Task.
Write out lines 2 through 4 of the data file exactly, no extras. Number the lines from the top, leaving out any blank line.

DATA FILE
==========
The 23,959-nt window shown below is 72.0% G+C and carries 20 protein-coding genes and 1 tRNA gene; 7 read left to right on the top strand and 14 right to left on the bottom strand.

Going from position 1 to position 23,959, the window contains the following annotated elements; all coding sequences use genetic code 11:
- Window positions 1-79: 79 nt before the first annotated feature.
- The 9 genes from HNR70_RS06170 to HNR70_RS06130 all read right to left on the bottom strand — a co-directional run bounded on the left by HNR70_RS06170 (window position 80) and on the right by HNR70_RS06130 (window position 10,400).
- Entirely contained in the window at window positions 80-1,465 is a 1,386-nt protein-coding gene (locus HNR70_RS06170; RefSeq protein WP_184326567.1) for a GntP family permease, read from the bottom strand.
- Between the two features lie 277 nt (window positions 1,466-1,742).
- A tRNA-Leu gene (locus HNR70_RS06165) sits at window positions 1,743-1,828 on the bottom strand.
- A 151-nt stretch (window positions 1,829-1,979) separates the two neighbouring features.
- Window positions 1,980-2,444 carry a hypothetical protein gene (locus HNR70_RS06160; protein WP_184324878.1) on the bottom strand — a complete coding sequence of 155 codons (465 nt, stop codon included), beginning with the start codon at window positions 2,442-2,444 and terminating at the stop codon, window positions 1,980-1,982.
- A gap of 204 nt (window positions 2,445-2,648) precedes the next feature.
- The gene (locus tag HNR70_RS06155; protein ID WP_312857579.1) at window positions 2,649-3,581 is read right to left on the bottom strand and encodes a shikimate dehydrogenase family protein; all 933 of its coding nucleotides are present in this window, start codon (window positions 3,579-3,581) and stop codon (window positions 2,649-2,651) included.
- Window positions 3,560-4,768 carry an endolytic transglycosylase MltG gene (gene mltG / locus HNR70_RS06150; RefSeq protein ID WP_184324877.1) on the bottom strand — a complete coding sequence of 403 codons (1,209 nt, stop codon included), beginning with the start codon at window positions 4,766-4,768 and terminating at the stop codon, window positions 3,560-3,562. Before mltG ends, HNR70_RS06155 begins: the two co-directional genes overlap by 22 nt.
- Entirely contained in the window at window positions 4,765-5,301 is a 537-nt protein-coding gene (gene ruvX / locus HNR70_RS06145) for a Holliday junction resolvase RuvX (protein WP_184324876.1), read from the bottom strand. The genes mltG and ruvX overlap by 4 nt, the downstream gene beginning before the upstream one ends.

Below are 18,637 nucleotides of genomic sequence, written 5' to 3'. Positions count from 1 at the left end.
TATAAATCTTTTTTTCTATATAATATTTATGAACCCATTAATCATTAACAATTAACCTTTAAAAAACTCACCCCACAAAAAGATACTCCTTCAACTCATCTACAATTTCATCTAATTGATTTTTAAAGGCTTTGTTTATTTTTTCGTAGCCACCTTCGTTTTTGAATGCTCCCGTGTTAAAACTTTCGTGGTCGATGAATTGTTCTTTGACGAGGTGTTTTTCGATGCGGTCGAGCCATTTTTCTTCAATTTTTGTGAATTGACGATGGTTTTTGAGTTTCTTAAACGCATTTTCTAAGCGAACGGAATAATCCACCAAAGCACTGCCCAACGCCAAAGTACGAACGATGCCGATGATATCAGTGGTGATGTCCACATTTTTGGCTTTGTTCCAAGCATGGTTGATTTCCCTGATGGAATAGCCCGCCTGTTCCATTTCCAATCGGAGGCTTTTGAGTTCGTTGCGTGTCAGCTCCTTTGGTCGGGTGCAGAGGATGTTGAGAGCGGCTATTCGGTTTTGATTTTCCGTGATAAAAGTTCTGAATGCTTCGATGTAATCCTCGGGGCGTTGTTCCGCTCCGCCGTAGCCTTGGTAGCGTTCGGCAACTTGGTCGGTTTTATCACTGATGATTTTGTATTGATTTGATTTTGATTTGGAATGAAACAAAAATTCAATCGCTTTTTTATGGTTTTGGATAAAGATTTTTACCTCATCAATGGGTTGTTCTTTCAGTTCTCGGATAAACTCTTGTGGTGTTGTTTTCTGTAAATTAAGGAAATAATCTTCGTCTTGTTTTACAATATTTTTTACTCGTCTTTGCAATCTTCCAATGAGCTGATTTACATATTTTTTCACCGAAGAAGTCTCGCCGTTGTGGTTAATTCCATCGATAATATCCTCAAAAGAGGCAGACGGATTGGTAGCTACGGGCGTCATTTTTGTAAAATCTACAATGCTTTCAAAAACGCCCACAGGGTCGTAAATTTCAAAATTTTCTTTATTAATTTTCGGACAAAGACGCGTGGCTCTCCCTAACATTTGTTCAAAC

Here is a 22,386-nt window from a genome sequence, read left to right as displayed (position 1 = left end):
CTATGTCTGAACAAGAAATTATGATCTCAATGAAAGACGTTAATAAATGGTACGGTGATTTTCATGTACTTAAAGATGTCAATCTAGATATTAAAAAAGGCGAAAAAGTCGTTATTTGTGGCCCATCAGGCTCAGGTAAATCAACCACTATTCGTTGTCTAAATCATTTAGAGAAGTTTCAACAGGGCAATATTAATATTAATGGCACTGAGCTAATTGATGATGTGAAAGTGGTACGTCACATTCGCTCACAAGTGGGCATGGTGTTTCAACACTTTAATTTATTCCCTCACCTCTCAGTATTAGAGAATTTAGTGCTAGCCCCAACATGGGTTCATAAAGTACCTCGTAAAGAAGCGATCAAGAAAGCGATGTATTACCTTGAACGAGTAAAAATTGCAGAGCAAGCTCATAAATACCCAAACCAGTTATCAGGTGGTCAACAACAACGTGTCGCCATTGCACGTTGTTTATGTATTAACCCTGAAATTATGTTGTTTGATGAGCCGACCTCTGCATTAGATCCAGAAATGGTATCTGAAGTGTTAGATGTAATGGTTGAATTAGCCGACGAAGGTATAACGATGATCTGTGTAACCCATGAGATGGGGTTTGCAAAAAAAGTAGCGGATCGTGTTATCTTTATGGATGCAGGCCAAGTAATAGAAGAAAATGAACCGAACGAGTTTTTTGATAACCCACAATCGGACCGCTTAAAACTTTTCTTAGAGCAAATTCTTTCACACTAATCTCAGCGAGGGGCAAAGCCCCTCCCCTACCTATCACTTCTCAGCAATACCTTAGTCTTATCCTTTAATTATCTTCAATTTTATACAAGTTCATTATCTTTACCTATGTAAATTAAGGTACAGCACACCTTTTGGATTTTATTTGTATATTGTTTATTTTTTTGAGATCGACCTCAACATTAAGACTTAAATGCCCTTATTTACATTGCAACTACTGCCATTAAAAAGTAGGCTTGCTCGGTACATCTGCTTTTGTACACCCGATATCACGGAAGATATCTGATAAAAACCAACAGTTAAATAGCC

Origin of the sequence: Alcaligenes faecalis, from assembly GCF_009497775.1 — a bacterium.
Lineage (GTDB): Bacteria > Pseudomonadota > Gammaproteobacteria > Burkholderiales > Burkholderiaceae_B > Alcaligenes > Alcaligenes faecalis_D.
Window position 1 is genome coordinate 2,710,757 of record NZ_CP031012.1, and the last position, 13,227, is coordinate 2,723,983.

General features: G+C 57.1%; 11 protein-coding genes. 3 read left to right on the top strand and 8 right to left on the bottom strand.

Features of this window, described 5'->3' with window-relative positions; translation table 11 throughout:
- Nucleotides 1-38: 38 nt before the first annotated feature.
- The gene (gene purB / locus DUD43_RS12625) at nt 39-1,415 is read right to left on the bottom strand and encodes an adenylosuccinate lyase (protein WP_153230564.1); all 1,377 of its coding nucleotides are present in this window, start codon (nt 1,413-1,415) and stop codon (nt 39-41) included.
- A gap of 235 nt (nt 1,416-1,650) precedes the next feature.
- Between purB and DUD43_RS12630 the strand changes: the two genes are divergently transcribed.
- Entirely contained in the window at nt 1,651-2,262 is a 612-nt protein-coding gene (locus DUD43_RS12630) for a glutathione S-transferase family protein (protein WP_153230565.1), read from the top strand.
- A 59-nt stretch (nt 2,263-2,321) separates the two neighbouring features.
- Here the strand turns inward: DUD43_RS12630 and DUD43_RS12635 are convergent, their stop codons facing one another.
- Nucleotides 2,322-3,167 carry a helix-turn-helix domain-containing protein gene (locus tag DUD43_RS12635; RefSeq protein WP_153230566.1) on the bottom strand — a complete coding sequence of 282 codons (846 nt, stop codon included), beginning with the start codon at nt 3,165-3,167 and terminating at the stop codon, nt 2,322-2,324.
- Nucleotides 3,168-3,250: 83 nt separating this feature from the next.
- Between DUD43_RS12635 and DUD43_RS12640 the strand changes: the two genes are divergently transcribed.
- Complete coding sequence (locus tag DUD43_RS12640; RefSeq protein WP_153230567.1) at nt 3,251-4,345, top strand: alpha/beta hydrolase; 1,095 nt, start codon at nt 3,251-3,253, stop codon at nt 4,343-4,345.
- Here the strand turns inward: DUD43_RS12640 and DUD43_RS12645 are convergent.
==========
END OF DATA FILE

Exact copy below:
Going from position 1 to position 23,959, the window contains the following annotated elements; all coding sequences use genetic code 11:
- Window positions 1-79: 79 nt before the first annotated feature.
- The 9 genes from HNR70_RS06170 to HNR70_RS06130 all read right to left on the bottom strand — a co-directional run bounded on the left by HNR70_RS06170 (window position 80) and on the right by HNR70_RS06130 (window position 10,400).